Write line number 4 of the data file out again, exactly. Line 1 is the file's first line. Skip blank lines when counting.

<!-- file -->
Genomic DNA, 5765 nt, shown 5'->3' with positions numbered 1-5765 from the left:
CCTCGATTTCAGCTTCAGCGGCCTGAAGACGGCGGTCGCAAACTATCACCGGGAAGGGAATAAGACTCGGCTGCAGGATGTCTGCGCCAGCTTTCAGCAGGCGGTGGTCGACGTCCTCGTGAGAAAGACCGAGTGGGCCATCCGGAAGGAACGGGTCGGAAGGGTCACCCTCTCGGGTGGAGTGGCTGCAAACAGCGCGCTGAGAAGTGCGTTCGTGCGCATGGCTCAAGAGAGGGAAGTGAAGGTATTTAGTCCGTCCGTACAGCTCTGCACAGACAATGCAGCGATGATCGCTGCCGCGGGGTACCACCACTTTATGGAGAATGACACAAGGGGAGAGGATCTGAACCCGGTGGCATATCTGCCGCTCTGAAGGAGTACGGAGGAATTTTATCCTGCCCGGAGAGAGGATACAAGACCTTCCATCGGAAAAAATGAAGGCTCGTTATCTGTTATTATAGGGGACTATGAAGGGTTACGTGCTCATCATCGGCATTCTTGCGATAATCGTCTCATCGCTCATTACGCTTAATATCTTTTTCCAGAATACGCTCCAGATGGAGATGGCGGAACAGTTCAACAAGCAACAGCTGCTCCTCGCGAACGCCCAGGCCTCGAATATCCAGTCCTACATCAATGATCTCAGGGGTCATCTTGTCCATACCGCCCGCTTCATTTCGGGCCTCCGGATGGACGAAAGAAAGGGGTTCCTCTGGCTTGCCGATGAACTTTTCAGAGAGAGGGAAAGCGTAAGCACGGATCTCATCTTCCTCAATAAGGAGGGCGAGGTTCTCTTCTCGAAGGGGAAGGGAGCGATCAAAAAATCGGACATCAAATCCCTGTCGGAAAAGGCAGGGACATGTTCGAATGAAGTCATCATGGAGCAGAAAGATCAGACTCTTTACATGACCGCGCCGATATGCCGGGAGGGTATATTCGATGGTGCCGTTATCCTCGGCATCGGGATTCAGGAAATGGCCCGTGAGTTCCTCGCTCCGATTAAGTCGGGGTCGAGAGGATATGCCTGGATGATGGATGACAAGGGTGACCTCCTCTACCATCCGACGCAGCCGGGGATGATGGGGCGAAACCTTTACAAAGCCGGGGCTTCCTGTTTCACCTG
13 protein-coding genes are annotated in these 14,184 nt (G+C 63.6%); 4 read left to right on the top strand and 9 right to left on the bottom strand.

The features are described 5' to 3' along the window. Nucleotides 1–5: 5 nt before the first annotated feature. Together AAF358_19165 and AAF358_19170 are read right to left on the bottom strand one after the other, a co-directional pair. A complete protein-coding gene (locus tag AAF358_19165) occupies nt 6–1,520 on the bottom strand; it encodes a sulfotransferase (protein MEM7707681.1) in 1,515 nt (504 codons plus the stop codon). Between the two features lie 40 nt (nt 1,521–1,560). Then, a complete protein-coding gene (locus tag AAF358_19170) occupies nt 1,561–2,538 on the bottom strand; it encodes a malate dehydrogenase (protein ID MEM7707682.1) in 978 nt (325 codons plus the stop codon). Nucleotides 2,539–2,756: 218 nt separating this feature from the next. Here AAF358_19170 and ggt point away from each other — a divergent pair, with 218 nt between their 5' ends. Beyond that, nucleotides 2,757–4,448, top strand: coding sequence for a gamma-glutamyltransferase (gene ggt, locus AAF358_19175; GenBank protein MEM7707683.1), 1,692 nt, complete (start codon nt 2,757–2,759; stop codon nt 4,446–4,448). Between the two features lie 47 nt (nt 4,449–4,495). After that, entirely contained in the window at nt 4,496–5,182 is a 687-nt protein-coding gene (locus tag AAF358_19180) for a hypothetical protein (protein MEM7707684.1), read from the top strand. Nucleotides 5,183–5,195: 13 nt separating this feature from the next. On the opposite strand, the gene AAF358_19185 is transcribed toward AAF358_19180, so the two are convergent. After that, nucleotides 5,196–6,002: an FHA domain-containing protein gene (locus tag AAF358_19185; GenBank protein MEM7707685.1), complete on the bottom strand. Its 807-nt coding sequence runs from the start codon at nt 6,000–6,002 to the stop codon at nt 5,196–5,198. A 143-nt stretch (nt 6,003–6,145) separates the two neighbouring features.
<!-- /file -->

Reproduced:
The features are described 5' to 3' along the window. Nucleotides 1–5: 5 nt before the first annotated feature. Together AAF358_19165 and AAF358_19170 are read right to left on the bottom strand one after the other, a co-directional pair. A complete protein-coding gene (locus tag AAF358_19165) occupies nt 6–1,520 on the bottom strand; it encodes a sulfotransferase (protein MEM7707681.1) in 1,515 nt (504 codons plus the stop codon). Between the two features lie 40 nt (nt 1,521–1,560). Then, a complete protein-coding gene (locus tag AAF358_19170) occupies nt 1,561–2,538 on the bottom strand; it encodes a malate dehydrogenase (protein ID MEM7707682.1) in 978 nt (325 codons plus the stop codon). Nucleotides 2,539–2,756: 218 nt separating this feature from the next. Here AAF358_19170 and ggt point away from each other — a divergent pair, with 218 nt between their 5' ends. Beyond that, nucleotides 2,757–4,448, top strand: coding sequence for a gamma-glutamyltransferase (gene ggt, locus AAF358_19175; GenBank protein MEM7707683.1), 1,692 nt, complete (start codon nt 2,757–2,759; stop codon nt 4,446–4,448). Between the two features lie 47 nt (nt 4,449–4,495). After that, entirely contained in the window at nt 4,496–5,182 is a 687-nt protein-coding gene (locus tag AAF358_19180) for a hypothetical protein (protein MEM7707684.1), read from the top strand. Nucleotides 5,183–5,195: 13 nt separating this feature from the next. On the opposite strand, the gene AAF358_19185 is transcribed toward AAF358_19180, so the two are convergent. After that, nucleotides 5,196–6,002: an FHA domain-containing protein gene (locus tag AAF358_19185; GenBank protein MEM7707685.1), complete on the bottom strand. Its 807-nt coding sequence runs from the start codon at nt 6,000–6,002 to the stop codon at nt 5,196–5,198. A 143-nt stretch (nt 6,003–6,145) separates the two neighbouring features.